Though 'Hyperion' is dependent upon its sequel and ends with a tooth-grinding cliff-hanger, it is in its way self-contained. 'Hyperion' is centered on the six pilgrims' tales, their pasts, the terrible needs which drive them to confront what is almost certain death--or worse. Each of the tales is written in a unique style, and each introduces a new element to bind the story as a whole. All are wrenching, even disturbing in their intensity, in their focus on the deepest possible of human suffering.
Do not read this book if you're looking for a light, fun read. In fact, forget it. This book defies all expectations, serves up horrors that were hitherto unimaginable if you are even remotely sane. Dan Simmons is in this book exploring a world that has lost its soul and is decaying by inches. To underscore that decay, the tales focus on the underpinnings of humanity--death, love, parenthood, art--and twist them into the most horrific contortions possible. The tale of the cruciform, for example, investigates with terrifying clarity the possibility of there being a fate far, far worse than death.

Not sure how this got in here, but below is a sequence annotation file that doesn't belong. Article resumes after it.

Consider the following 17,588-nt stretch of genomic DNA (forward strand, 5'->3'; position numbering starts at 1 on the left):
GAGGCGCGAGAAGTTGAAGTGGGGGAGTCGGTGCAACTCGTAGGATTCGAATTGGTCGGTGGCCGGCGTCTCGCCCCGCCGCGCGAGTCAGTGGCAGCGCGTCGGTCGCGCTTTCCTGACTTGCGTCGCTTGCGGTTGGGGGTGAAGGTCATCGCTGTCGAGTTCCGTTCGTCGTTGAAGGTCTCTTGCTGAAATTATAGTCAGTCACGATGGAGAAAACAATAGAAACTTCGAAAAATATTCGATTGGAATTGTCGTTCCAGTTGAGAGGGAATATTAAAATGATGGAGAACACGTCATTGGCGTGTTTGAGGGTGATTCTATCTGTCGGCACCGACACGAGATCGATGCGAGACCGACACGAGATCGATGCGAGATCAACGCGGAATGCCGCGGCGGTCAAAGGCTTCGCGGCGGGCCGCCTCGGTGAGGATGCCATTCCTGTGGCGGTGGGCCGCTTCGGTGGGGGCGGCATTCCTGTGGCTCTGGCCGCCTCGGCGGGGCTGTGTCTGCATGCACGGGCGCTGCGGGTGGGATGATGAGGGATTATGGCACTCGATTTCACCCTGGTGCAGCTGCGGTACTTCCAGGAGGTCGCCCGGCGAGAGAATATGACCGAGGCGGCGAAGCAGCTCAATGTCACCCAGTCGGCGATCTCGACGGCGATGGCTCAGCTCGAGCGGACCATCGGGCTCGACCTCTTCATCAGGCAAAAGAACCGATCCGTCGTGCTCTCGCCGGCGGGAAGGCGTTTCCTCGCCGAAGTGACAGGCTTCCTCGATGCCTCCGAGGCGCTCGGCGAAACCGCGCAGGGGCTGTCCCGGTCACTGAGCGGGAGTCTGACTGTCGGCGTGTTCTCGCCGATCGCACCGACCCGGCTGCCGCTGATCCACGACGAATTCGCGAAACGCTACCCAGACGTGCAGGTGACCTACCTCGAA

As a result, the quest of each pilgrim has a greater significance than being merely a quest; in the empty world which Simmons creates, they are pioneers searching for a depth beyond the tested parameters of their rotting civilization. The atmosphere of the book is overshadowed by the horror of the Shrike, yet does not completely dim the hope of what might be.
Steeped in the tangled sorrows that drive them, the characters do not always engender sympathy. I found Kassad shallow and difficult to relate to, and the explicit sex a turn-off. However, Martin Silenus, Sol Weintaub and the Consul--to name a few--are fully realized, complex characters, and even at their worst moments, still by their very existence encourage the reader to keep reading simply to learn their fates.